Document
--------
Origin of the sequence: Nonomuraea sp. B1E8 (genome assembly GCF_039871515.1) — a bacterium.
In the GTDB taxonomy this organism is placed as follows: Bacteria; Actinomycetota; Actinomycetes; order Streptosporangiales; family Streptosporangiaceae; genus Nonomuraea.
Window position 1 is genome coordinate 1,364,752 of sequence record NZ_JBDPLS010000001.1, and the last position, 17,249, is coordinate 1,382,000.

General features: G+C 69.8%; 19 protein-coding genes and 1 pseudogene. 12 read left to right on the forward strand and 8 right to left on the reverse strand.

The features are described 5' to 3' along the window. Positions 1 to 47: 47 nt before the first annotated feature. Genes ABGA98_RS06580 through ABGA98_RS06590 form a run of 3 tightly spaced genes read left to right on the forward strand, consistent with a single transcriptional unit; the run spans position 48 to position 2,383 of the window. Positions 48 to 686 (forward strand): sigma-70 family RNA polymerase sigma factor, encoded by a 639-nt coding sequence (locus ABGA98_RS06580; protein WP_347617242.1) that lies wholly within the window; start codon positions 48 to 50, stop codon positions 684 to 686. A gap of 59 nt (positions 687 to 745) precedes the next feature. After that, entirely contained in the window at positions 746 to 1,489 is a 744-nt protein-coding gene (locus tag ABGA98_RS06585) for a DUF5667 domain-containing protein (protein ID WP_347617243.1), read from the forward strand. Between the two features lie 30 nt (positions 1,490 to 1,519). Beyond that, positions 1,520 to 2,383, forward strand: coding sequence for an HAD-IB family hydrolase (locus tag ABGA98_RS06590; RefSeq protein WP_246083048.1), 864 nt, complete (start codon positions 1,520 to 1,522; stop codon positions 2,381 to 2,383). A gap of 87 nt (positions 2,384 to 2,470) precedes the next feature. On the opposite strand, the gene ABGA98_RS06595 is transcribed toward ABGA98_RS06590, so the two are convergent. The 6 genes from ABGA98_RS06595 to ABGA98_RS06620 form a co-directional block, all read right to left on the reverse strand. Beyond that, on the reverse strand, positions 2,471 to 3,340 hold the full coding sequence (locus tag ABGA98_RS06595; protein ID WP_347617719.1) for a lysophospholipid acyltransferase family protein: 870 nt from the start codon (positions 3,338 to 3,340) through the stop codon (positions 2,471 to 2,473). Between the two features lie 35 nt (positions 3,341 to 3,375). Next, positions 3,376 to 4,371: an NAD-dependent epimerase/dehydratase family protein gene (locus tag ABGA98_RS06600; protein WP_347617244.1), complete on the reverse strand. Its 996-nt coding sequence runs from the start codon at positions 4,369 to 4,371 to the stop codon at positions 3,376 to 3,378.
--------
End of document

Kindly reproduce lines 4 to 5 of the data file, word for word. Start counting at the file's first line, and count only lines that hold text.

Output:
General features: G+C 69.8%; 19 protein-coding genes and 1 pseudogene. 12 read left to right on the forward strand and 8 right to left on the reverse strand.

The features are described 5' to 3' along the window. Positions 1 to 47: 47 nt before the first annotated feature. Genes ABGA98_RS06580 through ABGA98_RS06590 form a run of 3 tightly spaced genes read left to right on the forward strand, consistent with a single transcriptional unit; the run spans position 48 to position 2,383 of the window. Positions 48 to 686 (forward strand): sigma-70 family RNA polymerase sigma factor, encoded by a 639-nt coding sequence (locus ABGA98_RS06580; protein WP_347617242.1) that lies wholly within the window; start codon positions 48 to 50, stop codon positions 684 to 686. A gap of 59 nt (positions 687 to 745) precedes the next feature. After that, entirely contained in the window at positions 746 to 1,489 is a 744-nt protein-coding gene (locus tag ABGA98_RS06585) for a DUF5667 domain-containing protein (protein ID WP_347617243.1), read from the forward strand. Between the two features lie 30 nt (positions 1,490 to 1,519). Beyond that, positions 1,520 to 2,383, forward strand: coding sequence for an HAD-IB family hydrolase (locus tag ABGA98_RS06590; RefSeq protein WP_246083048.1), 864 nt, complete (start codon positions 1,520 to 1,522; stop codon positions 2,381 to 2,383). A gap of 87 nt (positions 2,384 to 2,470) precedes the next feature. On the opposite strand, the gene ABGA98_RS06595 is transcribed toward ABGA98_RS06590, so the two are convergent. The 6 genes from ABGA98_RS06595 to ABGA98_RS06620 form a co-directional block, all read right to left on the reverse strand. Beyond that, on the reverse strand, positions 2,471 to 3,340 hold the full coding sequence (locus tag ABGA98_RS06595; protein ID WP_347617719.1) for a lysophospholipid acyltransferase family protein: 870 nt from the start codon (positions 3,338 to 3,340) through the stop codon (positions 2,471 to 2,473). Between the two features lie 35 nt (positions 3,341 to 3,375). Next, positions 3,376 to 4,371: an NAD-dependent epimerase/dehydratase family protein gene (locus tag ABGA98_RS06600; protein WP_347617244.1), complete on the reverse strand. Its 996-nt coding sequence runs from the start codon at positions 4,369 to 4,371 to the stop codon at positions 3,376 to 3,378.